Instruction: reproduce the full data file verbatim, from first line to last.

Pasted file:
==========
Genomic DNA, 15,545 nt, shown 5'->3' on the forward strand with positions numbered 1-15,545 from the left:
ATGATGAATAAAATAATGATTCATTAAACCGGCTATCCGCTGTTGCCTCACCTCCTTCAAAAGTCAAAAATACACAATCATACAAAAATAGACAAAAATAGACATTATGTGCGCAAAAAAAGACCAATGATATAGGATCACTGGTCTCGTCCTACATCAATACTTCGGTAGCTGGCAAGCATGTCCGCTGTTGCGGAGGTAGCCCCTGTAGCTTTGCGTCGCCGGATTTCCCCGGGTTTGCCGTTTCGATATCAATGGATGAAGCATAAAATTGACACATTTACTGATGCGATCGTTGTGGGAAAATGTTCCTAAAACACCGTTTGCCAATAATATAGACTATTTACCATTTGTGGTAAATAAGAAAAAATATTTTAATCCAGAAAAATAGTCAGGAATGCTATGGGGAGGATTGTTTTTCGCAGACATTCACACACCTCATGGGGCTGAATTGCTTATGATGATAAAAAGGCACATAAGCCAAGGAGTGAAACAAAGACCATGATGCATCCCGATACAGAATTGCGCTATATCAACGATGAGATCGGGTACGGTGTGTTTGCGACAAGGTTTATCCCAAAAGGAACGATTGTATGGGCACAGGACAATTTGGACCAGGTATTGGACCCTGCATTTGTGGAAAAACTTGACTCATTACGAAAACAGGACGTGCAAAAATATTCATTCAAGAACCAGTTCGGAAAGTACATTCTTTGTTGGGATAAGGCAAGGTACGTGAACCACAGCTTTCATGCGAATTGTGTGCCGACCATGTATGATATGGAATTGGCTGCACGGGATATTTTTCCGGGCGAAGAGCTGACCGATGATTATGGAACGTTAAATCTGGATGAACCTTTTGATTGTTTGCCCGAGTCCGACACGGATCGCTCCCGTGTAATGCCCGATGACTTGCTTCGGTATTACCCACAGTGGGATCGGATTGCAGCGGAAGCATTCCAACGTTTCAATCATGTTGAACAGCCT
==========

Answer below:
Genomic DNA, 15,545 nt, shown 5'->3' on the forward strand with positions numbered 1-15,545 from the left:
ATGATGAATAAAATAATGATTCATTAAACCGGCTATCCGCTGTTGCCTCACCTCCTTCAAAAGTCAAAAATACACAATCATACAAAAATAGACAAAAATAGACATTATGTGCGCAAAAAAAGACCAATGATATAGGATCACTGGTCTCGTCCTACATCAATACTTCGGTAGCTGGCAAGCATGTCCGCTGTTGCGGAGGTAGCCCCTGTAGCTTTGCGTCGCCGGATTTCCCCGGGTTTGCCGTTTCGATATCAATGGATGAAGCATAAAATTGACACATTTACTGATGCGATCGTTGTGGGAAAATGTTCCTAAAACACCGTTTGCCAATAATATAGACTATTTACCATTTGTGGTAAATAAGAAAAAATATTTTAATCCAGAAAAATAGTCAGGAATGCTATGGGGAGGATTGTTTTTCGCAGACATTCACACACCTCATGGGGCTGAATTGCTTATGATGATAAAAAGGCACATAAGCCAAGGAGTGAAACAAAGACCATGATGCATCCCGATACAGAATTGCGCTATATCAACGATGAGATCGGGTACGGTGTGTTTGCGACAAGGTTTATCCCAAAAGGAACGATTGTATGGGCACAGGACAATTTGGACCAGGTATTGGACCCTGCATTTGTGGAAAAACTTGACTCATTACGAAAACAGGACGTGCAAAAATATTCATTCAAGAACCAGTTCGGAAAGTACATTCTTTGTTGGGATAAGGCAAGGTACGTGAACCACAGCTTTCATGCGAATTGTGTGCCGACCATGTATGATATGGAATTGGCTGCACGGGATATTTTTCCGGGCGAAGAGCTGACCGATGATTATGGAACGTTAAATCTGGATGAACCTTTTGATTGTTTGCCCGAGTCCGACACGGATCGCTCCCGTGTAATGCCCGATGACTTGCTTCGGTATTACCCACAGTGGGATCGGATTGCAGCGGAAGCATTCCAACGTTTCAATCATGTTGAACAGCCT